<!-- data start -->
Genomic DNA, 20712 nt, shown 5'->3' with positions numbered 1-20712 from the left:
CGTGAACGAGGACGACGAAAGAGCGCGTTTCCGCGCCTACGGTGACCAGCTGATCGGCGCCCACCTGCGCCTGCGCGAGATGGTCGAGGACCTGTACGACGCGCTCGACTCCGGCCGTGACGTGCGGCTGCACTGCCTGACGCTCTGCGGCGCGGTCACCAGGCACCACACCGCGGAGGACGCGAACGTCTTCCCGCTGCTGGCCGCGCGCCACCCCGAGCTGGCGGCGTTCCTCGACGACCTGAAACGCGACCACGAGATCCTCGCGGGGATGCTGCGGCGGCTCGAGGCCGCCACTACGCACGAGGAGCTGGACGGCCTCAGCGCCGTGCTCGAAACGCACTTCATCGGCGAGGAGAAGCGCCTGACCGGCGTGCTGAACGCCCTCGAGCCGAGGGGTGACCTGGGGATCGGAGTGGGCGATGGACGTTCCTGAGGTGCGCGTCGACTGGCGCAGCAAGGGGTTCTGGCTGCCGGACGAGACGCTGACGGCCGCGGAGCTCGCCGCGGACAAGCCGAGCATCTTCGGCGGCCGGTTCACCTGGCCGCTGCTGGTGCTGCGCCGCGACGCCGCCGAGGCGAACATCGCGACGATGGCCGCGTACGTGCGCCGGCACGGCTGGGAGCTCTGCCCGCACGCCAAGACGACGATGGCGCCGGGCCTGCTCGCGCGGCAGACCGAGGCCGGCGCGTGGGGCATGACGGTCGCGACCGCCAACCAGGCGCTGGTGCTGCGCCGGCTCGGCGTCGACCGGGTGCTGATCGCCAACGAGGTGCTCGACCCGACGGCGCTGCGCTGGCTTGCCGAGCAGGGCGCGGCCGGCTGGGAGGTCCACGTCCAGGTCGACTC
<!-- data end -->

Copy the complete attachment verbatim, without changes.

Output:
Genomic DNA, 20712 nt, shown 5'->3' with positions numbered 1-20712 from the left:
CGTGAACGAGGACGACGAAAGAGCGCGTTTCCGCGCCTACGGTGACCAGCTGATCGGCGCCCACCTGCGCCTGCGCGAGATGGTCGAGGACCTGTACGACGCGCTCGACTCCGGCCGTGACGTGCGGCTGCACTGCCTGACGCTCTGCGGCGCGGTCACCAGGCACCACACCGCGGAGGACGCGAACGTCTTCCCGCTGCTGGCCGCGCGCCACCCCGAGCTGGCGGCGTTCCTCGACGACCTGAAACGCGACCACGAGATCCTCGCGGGGATGCTGCGGCGGCTCGAGGCCGCCACTACGCACGAGGAGCTGGACGGCCTCAGCGCCGTGCTCGAAACGCACTTCATCGGCGAGGAGAAGCGCCTGACCGGCGTGCTGAACGCCCTCGAGCCGAGGGGTGACCTGGGGATCGGAGTGGGCGATGGACGTTCCTGAGGTGCGCGTCGACTGGCGCAGCAAGGGGTTCTGGCTGCCGGACGAGACGCTGACGGCCGCGGAGCTCGCCGCGGACAAGCCGAGCATCTTCGGCGGCCGGTTCACCTGGCCGCTGCTGGTGCTGCGCCGCGACGCCGCCGAGGCGAACATCGCGACGATGGCCGCGTACGTGCGCCGGCACGGCTGGGAGCTCTGCCCGCACGCCAAGACGACGATGGCGCCGGGCCTGCTCGCGCGGCAGACCGAGGCCGGCGCGTGGGGCATGACGGTCGCGACCGCCAACCAGGCGCTGGTGCTGCGCCGGCTCGGCGTCGACCGGGTGCTGATCGCCAACGAGGTGCTCGACCCGACGGCGCTGCGCTGGCTTGCCGAGCAGGGCGCGGCCGGCTGGGAGGTCCACGTCCAGGTCGACTC